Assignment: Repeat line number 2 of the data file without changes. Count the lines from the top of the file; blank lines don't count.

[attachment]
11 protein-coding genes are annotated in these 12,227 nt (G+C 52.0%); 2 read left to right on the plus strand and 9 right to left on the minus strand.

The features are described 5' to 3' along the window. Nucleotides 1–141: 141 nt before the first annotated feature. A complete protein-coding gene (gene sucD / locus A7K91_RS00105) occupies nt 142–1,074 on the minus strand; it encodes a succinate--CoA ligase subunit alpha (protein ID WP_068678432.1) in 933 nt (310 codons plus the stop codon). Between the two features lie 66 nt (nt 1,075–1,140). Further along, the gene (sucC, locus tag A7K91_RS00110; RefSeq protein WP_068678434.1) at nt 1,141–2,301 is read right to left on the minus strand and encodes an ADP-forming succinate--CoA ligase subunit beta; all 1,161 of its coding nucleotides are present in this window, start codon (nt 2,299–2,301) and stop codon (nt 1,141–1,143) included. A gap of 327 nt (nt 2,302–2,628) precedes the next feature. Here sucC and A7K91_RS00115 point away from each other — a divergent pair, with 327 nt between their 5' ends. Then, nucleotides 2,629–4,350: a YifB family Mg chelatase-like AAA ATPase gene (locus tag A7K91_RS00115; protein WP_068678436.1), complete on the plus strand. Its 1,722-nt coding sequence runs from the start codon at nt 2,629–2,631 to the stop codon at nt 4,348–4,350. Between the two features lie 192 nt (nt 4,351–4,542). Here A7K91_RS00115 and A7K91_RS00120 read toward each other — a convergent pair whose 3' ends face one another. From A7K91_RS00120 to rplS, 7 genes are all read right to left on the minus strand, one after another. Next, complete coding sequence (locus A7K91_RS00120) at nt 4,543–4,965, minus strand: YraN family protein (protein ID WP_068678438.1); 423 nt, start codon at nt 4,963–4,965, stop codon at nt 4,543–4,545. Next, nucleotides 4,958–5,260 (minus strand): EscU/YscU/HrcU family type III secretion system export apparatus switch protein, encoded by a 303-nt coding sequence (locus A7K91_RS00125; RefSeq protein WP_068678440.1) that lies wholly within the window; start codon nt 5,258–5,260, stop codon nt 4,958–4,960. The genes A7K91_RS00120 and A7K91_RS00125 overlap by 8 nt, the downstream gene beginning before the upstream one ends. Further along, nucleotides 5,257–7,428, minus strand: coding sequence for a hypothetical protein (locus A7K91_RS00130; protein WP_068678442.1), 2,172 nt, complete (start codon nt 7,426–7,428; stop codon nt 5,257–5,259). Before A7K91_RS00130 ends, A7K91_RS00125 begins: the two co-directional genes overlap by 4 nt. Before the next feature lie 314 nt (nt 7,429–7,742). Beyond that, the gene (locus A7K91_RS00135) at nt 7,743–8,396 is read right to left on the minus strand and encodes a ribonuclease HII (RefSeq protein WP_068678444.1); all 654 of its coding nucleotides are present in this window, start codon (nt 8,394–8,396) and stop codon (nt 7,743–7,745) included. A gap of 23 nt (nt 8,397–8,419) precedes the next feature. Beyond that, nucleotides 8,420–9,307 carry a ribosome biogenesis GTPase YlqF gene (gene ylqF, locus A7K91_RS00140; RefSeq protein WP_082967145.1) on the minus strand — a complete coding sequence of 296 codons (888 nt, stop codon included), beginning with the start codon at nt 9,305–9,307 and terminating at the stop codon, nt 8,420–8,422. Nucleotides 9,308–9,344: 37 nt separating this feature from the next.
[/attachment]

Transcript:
The features are described 5' to 3' along the window. Nucleotides 1–141: 141 nt before the first annotated feature. A complete protein-coding gene (gene sucD / locus A7K91_RS00105) occupies nt 142–1,074 on the minus strand; it encodes a succinate--CoA ligase subunit alpha (protein ID WP_068678432.1) in 933 nt (310 codons plus the stop codon). Between the two features lie 66 nt (nt 1,075–1,140). Further along, the gene (sucC, locus tag A7K91_RS00110; RefSeq protein WP_068678434.1) at nt 1,141–2,301 is read right to left on the minus strand and encodes an ADP-forming succinate--CoA ligase subunit beta; all 1,161 of its coding nucleotides are present in this window, start codon (nt 2,299–2,301) and stop codon (nt 1,141–1,143) included. A gap of 327 nt (nt 2,302–2,628) precedes the next feature. Here sucC and A7K91_RS00115 point away from each other — a divergent pair, with 327 nt between their 5' ends. Then, nucleotides 2,629–4,350: a YifB family Mg chelatase-like AAA ATPase gene (locus tag A7K91_RS00115; protein WP_068678436.1), complete on the plus strand. Its 1,722-nt coding sequence runs from the start codon at nt 2,629–2,631 to the stop codon at nt 4,348–4,350. Between the two features lie 192 nt (nt 4,351–4,542). Here A7K91_RS00115 and A7K91_RS00120 read toward each other — a convergent pair whose 3' ends face one another. From A7K91_RS00120 to rplS, 7 genes are all read right to left on the minus strand, one after another. Next, complete coding sequence (locus A7K91_RS00120) at nt 4,543–4,965, minus strand: YraN family protein (protein ID WP_068678438.1); 423 nt, start codon at nt 4,963–4,965, stop codon at nt 4,543–4,545. Next, nucleotides 4,958–5,260 (minus strand): EscU/YscU/HrcU family type III secretion system export apparatus switch protein, encoded by a 303-nt coding sequence (locus A7K91_RS00125; RefSeq protein WP_068678440.1) that lies wholly within the window; start codon nt 5,258–5,260, stop codon nt 4,958–4,960. The genes A7K91_RS00120 and A7K91_RS00125 overlap by 8 nt, the downstream gene beginning before the upstream one ends. Further along, nucleotides 5,257–7,428, minus strand: coding sequence for a hypothetical protein (locus A7K91_RS00130; protein WP_068678442.1), 2,172 nt, complete (start codon nt 7,426–7,428; stop codon nt 5,257–5,259). Before A7K91_RS00130 ends, A7K91_RS00125 begins: the two co-directional genes overlap by 4 nt. Before the next feature lie 314 nt (nt 7,429–7,742). Beyond that, the gene (locus A7K91_RS00135) at nt 7,743–8,396 is read right to left on the minus strand and encodes a ribonuclease HII (RefSeq protein WP_068678444.1); all 654 of its coding nucleotides are present in this window, start codon (nt 8,394–8,396) and stop codon (nt 7,743–7,745) included. A gap of 23 nt (nt 8,397–8,419) precedes the next feature. Beyond that, nucleotides 8,420–9,307 carry a ribosome biogenesis GTPase YlqF gene (gene ylqF, locus A7K91_RS00140; RefSeq protein WP_082967145.1) on the minus strand — a complete coding sequence of 296 codons (888 nt, stop codon included), beginning with the start codon at nt 9,305–9,307 and terminating at the stop codon, nt 8,420–8,422. Nucleotides 9,308–9,344: 37 nt separating this feature from the next.